On March 10, Tufts’ School of the Museum of Fine Arts hosted photographer and filmmaker Farah Al Qasimi in its Artist Talks series. A storyteller at heart, Al Qasimi uses her art as a language to communicate social and environmental issues in her home country, the United Arab Emirates. This language, both visual and auditory, allows the viewer to adeptly switch between different ways of seeing and knowing a singular story.
Deeply influenced by the history of documentation in the Persian Gulf region, Al Qasimi provokes her audience to consider who creates historical archives. What values are represented in history? Whose stories are left out? In her talk, Al Qasimi explained how many of the region’s historical image archives are filled with photos taken by British agents, underlining the influence of colonization and power dynamics on the history of the region.
Also inspired by modern media, Al Qasimi incorporates her love for magical realism, science fiction and cartoons into her work. Through her camera, she transforms the world around her into vivid images based on a central narrative: Our current society and built environment have been created by an inescapable past.
While her work grapples with the ramifications of a flawed past, it does not ignore hope for a different future. Using elements from both magical realism and documentary styles, Al Qasimi’s work challenges the capitalist model through artful employment of metaphor. While this choice is a necessity due to the limits on free speech in the United Arab Emirates, it is also a strategic decision. Much like in science fiction novels, presenting a fictional story connected to reality through metaphor allows the audience to clearly examine the strangeness of our own familiar world.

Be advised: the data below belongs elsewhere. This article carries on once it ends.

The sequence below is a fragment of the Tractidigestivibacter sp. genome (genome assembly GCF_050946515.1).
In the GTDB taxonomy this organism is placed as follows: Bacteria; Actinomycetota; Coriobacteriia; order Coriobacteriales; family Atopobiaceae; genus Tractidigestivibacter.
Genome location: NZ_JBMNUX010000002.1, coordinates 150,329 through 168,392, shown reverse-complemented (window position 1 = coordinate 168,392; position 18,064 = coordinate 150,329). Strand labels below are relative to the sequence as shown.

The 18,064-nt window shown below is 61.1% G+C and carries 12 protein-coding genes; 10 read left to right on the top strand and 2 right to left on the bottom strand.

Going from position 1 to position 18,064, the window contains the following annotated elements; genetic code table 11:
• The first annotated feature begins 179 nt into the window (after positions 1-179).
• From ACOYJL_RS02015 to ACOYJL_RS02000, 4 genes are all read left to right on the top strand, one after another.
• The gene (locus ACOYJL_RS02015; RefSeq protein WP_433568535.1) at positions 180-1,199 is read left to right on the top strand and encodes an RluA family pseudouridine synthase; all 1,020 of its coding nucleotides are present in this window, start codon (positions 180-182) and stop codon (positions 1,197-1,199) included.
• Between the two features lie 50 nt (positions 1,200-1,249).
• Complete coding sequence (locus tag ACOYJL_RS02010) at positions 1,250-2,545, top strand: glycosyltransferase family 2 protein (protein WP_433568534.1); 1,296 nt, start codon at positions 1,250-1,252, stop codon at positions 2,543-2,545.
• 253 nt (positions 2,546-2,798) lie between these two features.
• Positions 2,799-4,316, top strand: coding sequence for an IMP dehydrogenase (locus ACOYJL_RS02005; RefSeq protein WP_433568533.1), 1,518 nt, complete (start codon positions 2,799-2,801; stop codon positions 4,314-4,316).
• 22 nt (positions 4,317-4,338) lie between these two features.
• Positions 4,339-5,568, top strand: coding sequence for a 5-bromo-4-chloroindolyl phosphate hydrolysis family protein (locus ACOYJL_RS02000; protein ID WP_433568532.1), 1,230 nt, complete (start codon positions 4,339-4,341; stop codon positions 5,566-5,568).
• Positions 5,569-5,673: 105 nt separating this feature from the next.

Additionally, Al Qasimi’s application of metaphor evokes an emotional response from the audience. She sows feelings of grief for the loss of natural environment brought about by capitalist urban development, expanding the definition of environment to include social structures. Her work adeptly comments on the constant sense of pressure felt by the Persian Gulf region at the hand of capitalist, Western ideals.
In her most recent work, a short film titled “Um Al Dhabaab (Mother of Fog)” (2023), Al Qasimi weaves a narrative that incorporates all of the themes that her previous work has explored. The film cuts between past and present, as well as reality and fiction, conveying many perspectives on the drive for development in the Persian Gulf region.
Al Qasimi’s work uses metaphor, imagery and narrative to comment on the numerous meanings held by moments, environments and objects. She highlights the social norms and power dynamics embedded in our conception of the world around us. While the past is unchangeable, it is work like Al Qasimi’s that pushes us to imagine a radically different future for both people and the environment.